The Basis of all Particle Accelerators
Particle accelerators consist of 4 main parts:
- Particle production
- Particle acceleration
- Particle guidance
- Particle containment
These parts are common to all systems – only the design and form of the system changes.
- Particle production depends on the particles used in the accelerator.
- At its simplest, this could be a hot wire producing electrons via thermionic emission.
- More complicated systems involve the use of radioactive sources or particle collisions from other particle accelerators to produce the particles.
- One feature common is the use of charged particles.
- The section of the accelerator which increases the energy of the charged particles.
- This usually uses potential difference to accelerate the charged particle.
- The energy increase is equal to eV (where e is the charge of the particle, and V is the accelerating potential difference) and results in an increase in the kinetic energy of the particles.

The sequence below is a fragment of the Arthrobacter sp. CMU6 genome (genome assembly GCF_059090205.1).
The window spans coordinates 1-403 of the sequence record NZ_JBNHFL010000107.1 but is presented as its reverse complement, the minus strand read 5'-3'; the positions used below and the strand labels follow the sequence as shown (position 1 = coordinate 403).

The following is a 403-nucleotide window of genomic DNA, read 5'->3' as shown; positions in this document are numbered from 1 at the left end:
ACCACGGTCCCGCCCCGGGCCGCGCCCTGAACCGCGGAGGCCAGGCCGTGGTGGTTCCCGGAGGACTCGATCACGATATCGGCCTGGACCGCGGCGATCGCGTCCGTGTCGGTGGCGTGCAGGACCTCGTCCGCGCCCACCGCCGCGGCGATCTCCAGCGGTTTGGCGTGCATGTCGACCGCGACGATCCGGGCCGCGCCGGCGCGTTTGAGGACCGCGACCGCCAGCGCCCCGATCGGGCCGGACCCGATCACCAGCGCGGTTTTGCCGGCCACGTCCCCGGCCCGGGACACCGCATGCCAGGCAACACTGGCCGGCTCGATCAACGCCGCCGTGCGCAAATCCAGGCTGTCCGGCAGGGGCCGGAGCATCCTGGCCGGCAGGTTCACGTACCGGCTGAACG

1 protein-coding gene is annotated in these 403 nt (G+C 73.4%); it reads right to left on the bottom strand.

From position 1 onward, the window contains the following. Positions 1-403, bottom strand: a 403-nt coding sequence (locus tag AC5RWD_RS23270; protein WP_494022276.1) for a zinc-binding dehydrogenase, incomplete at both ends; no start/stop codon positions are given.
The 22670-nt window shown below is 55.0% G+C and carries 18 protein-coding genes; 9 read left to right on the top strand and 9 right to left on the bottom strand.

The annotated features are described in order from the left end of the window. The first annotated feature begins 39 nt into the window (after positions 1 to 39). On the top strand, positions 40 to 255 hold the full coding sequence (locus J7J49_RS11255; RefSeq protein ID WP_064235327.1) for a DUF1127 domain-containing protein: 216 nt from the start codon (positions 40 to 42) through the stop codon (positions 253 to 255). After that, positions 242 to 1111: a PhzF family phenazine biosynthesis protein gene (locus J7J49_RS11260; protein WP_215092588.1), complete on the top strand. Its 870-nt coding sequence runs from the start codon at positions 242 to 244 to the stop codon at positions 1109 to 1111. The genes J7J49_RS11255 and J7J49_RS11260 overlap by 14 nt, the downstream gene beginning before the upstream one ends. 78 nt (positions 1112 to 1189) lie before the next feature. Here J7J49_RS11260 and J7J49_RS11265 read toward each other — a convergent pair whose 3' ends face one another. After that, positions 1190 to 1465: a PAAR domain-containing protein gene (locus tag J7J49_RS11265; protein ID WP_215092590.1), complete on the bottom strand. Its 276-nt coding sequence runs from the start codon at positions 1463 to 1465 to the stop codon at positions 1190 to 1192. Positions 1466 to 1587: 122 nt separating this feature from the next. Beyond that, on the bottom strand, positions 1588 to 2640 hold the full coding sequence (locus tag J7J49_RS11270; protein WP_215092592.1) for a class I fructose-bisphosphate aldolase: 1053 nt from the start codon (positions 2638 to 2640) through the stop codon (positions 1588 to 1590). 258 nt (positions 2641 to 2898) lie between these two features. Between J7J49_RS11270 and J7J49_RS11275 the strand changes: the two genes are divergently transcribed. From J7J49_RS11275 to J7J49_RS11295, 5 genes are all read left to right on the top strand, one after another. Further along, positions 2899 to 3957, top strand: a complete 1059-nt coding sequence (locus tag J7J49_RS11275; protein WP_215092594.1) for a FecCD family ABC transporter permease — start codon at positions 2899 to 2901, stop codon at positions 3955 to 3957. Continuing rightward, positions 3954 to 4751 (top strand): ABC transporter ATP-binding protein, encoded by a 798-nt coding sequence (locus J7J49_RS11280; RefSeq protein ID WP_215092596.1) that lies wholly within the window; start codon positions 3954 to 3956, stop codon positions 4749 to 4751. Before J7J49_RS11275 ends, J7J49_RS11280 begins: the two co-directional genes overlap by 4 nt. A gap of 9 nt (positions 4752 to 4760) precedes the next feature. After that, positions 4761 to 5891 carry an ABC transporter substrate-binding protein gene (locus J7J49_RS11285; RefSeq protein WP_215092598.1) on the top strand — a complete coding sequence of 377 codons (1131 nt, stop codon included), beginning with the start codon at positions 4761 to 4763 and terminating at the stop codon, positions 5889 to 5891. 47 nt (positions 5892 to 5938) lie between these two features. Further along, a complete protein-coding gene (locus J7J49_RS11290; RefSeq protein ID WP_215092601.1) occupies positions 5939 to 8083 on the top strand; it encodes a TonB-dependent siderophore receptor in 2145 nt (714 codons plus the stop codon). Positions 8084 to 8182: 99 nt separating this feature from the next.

- Usually the particles are accelerated multiple times.
- but the speed canot be increased indefinitely, because when the speed increases mass of the particle also increases.
- Depending on the design of the accelerator, the charged particles may need to travel in a straight or curved path. If a curved path is required, the particles are deflected by a magnetic field – magnetic fields are chosen because they cause the particles to travel in a predictable circular path, which is easily modelled.
- Groups of similarly charged particles tend to separate from each other and hence need to be contained into a tight packed or beam.
- To do this, magnetic fields are often used as a containment field.
- This also helps to keep the particles away from the walls of the containment vessel and so stop them interacting with their surroundings.
- The containment vessel is evacuated in order to stop interactions with air.